1 of 5
Cody Carlson
House Lannister prepares for an attack from House Greyjoy in "A Game of Thrones: The Board Game."

War, strategic alliances and betrayal are all hallmarks of George R. R. Martin's “A Song of Ice of Fire” novels, and Fantasy Flight Game's “A Game of Thrones: The Board Game” captures all of the epic scope and gritty conflict of the books beautifully.

The action takes place on the continent of Westeros, the realm of the Seven Kingdoms, and players take on the role of one of six great houses from the books. From the vast snowy fields of the north House Stark casts a long shadow over the continent. Further south the Lannisters seek to use their wealth to expand their domains. From islands flanking the continent House Greyjoy and House Baratheon plot amphibious operations to capture the strongholds of Westeros, while Houses Tyrell and Martell seek to march north.

The object of each house is to capture the most castles before Turn 10 or be the first to capture seven. This is not an easy task as players are limited to the number of armies they can field and rely upon tactical alliances with their neighbors for help. As soon as one house grows too strong, however, an ally can easily become a deadly rival.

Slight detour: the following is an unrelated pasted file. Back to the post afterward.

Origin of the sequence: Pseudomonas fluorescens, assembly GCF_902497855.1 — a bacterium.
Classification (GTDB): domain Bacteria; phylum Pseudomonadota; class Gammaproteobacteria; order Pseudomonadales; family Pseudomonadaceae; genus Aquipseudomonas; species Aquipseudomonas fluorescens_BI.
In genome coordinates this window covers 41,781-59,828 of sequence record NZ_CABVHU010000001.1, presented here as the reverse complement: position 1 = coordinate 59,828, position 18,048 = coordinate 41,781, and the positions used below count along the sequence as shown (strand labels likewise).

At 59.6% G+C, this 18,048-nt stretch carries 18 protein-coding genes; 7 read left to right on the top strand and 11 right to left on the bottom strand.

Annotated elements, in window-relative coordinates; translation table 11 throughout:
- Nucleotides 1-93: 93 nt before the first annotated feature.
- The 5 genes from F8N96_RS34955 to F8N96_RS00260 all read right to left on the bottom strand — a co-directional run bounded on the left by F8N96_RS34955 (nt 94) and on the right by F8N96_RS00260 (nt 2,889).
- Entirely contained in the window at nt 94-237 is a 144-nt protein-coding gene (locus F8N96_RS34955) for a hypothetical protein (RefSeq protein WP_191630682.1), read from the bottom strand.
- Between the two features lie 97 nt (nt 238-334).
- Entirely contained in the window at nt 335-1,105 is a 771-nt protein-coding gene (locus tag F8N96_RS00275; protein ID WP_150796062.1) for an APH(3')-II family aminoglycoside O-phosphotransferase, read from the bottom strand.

Three-card decks sit beside the board and offer unique scenarios and rules for every turn. A “Wildling” track keeps tabs on the rabble beyond the all in the north, and players must bid their power in an attempt to keep it at bay.

The game mechanic is similar in some ways to the board game “Diplomacy” in that players must constantly negotiate with one another and that orders are revealed simultaneously. There is no dice in combat. Rather units assigned are each given a combat value, and players whose units neighbor the combat may intervene — making negotiation absolutely essential. A random element is introduced in the form of house cards, which can determine casualties and overall strength.

There is some complexity here that may not appeal to everyone, but those willing to put the time into learning the rules will not be disappointed.

Designer Christian T. Peterson did a fabulous job of translating the novels into a face-paced, engaging and highly playable board game. This is a first-rate gaming experience that fans will love but is also equally accessible to those unfamiliar with Martin's novels. Absent are the cruder elements of the books and the HBO TV series, making this game suitable for most ages.

Cody K. Carlson holds a master's degree in history from the University of Utah and currently teaches at Salt Lake Community College. He is also the codeveloper of the History Challenge iPhone/iPad apps. Email: ckcarlson76@gmail.com